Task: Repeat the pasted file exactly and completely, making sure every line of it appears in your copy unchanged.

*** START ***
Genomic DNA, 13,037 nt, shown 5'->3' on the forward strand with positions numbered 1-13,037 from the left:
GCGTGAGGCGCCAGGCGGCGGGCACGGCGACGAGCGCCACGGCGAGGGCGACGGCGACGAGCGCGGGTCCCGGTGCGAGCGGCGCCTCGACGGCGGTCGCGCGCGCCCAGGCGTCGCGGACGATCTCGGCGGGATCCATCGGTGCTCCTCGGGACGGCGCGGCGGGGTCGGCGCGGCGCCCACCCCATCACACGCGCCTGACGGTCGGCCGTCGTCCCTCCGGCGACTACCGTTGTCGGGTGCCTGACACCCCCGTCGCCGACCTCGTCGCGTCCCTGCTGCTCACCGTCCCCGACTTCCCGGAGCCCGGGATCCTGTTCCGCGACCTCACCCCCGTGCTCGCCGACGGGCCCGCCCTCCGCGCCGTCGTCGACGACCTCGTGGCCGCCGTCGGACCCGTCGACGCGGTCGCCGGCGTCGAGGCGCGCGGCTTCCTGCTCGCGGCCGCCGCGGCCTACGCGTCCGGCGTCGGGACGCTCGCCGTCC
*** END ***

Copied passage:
Genomic DNA, 13,037 nt, shown 5'->3' on the forward strand with positions numbered 1-13,037 from the left:
GCGTGAGGCGCCAGGCGGCGGGCACGGCGACGAGCGCCACGGCGAGGGCGACGGCGACGAGCGCGGGTCCCGGTGCGAGCGGCGCCTCGACGGCGGTCGCGCGCGCCCAGGCGTCGCGGACGATCTCGGCGGGATCCATCGGTGCTCCTCGGGACGGCGCGGCGGGGTCGGCGCGGCGCCCACCCCATCACACGCGCCTGACGGTCGGCCGTCGTCCCTCCGGCGACTACCGTTGTCGGGTGCCTGACACCCCCGTCGCCGACCTCGTCGCGTCCCTGCTGCTCACCGTCCCCGACTTCCCGGAGCCCGGGATCCTGTTCCGCGACCTCACCCCCGTGCTCGCCGACGGGCCCGCCCTCCGCGCCGTCGTCGACGACCTCGTGGCCGCCGTCGGACCCGTCGACGCGGTCGCCGGCGTCGAGGCGCGCGGCTTCCTGCTCGCGGCCGCCGCGGCCTACGCGTCCGGCGTCGGGACGCTCGCCGTCC